Acts 21:1-14

Sunday Morning Bible Study

September 27, 1998


Paul is on his way to Jerusalem. He and his companions are carrying gifts from the Gentile churches to help the poor in Jerusalem. As he makes his way back, Paul stops in various cities and meets with the Christians there. And every where he goes, the Spirit has been warning him of trouble up ahead.

:1-6 Stopover in Tyre

:1 we came with a straight course unto Coos

The small island of Cos is about thirty miles south of Miletus. They spent the night there.

:1 the day following unto Rhodes

Rhodes was a much larger island, about 45 miles southeast of Cos, and they probably also spent the night there as well. In the island of Rhodes ("rosy"), the sun shone most days producing beautiful rose bushes, hence its name. They would have spent the night at Rhodes.

:1 and from thence unto Patara:

Patara is 60 miles east of Rhodes on the coast of Asia Minor. Paul is on one of the major shipping routes. They would have spent the night at Patara.

:2 And finding a ship sailing over unto Phenicia

Phenicia Ė or Phoenicia, the coastal area to the north of Israel, mainly the areas of Tyre and Sidon.

Up to this point, Paul and his group were probably on a smaller ship, one that would take hops along the coast, a day at a time. Now he looks for the big 747 kind of ship, one that will be able to make the long voyage of some 400 miles to Tyre.

:3 Now when we had discovered Cyprus, we left it on the left hand, and sailed into Syria, and landed at Tyre

discovered Ė sighted

Luke doesnít say much to describe the voyage, but it was a long one (400 miles). Some (Sir William Ramsay, St. Paul the Traveler and the Roman Citizen) have suggested that they most likely sailed from Patara to the port of Myra, some 50 miles further along the coast of Asia Minor, then to Tyre. It was at Myra that the larger ships started their voyage to the Syrian coast.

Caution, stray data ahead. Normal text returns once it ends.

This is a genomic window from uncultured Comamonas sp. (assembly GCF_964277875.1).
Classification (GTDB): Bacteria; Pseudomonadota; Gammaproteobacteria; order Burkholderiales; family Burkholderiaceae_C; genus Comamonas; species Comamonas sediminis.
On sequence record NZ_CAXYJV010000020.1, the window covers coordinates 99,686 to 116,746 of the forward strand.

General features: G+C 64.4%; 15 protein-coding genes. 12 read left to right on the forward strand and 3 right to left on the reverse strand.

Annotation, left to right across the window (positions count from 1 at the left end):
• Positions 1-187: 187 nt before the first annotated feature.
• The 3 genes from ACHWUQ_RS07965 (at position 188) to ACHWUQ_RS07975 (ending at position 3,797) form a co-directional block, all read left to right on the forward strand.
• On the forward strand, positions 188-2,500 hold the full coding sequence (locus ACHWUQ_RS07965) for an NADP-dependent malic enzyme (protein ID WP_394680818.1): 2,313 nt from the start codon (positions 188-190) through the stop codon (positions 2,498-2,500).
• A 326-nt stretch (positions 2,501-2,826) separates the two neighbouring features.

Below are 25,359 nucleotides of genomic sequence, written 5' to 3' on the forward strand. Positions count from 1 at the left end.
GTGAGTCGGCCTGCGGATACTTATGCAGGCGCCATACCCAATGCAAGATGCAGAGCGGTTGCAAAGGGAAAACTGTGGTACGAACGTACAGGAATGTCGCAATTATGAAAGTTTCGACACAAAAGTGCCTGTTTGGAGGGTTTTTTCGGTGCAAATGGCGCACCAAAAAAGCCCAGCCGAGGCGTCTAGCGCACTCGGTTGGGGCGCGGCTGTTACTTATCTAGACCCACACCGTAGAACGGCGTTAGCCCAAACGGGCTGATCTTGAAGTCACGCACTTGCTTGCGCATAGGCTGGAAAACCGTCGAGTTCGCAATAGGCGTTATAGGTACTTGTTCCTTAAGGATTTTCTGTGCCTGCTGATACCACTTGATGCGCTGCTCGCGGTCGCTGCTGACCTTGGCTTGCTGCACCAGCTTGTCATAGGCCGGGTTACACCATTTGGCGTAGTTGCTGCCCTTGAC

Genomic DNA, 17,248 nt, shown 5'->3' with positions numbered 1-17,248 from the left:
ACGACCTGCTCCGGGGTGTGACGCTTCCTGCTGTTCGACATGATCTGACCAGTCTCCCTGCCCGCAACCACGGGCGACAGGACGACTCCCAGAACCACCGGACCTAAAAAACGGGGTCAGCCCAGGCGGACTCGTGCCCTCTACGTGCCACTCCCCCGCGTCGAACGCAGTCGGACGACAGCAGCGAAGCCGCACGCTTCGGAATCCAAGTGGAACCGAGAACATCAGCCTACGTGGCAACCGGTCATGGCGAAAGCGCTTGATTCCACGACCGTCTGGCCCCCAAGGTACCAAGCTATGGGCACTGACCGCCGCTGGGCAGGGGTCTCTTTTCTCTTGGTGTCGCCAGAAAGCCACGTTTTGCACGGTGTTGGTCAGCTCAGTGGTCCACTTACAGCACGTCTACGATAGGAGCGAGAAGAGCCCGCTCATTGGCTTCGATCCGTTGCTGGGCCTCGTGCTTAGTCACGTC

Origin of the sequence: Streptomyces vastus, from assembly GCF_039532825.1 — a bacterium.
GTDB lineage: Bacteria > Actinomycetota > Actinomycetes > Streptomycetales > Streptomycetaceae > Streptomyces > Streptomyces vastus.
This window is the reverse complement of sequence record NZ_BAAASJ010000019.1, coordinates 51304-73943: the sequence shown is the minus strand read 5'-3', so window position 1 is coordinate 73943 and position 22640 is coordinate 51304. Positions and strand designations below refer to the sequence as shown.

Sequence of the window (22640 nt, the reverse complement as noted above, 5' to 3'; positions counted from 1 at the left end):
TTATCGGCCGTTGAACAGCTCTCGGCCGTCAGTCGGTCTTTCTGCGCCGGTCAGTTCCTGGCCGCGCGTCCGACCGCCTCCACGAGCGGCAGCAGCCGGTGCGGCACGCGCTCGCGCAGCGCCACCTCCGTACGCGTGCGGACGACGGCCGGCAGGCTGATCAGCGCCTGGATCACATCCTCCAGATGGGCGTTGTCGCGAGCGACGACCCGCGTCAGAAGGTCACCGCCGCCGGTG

The voyage from Patara to Tyre would have taken at least 4 days.

:4 And finding disciples

finding Ė aneurisko Ė to find out by search. This is Paulís first trip to Tyre. Heís not familiar with the Christians here, so he has to hunt them down.

The ironic thing is how the church in Tyre was probably started:

(Acts 11:19 KJV) Now they which were scattered abroad upon the persecution that arose about Stephen travelled as far as Phenice, and Cyprus, and Antioch, preaching the word to none but unto the Jews only.

It was the persecution of the church which HE, Paul, had been behind that had driven the Christians out of Jerusalem to start churches in places like Tyre in Phenice. Ironic, ainít it?

:4 we tarried there seven days

If you recall, Paul has been on a pretty tight schedule, getting from Philippi to Jerusalem in fifty days. Thatís why he didnít stay long in Ephesus.

Thereís a couple of reasons why Paul hangs around seven days:

1) The ship heís been on is a larger one, and is going to take that long to unload and reload for itís next voyage.

2) Theyíve apparently made such good time, that Paul can take the time to relax and get his land legs rather than try to locate another ship out.

:5 with wives and children Ö we kneeled down on the shore

This is quite a touching scene, this group of Christians in Tyre, having had the privilege of hosting the apostle Paul for a whole week. Theyíve grown quite close.

:6 And when we had taken our leave one of another

taken our leave Ė aspazomai Ė to draw to one's self; hugs and kisses for everyone.

:7-14 Stopover in Caesarea

:7 we came to Ptolemais, and saluted the brethren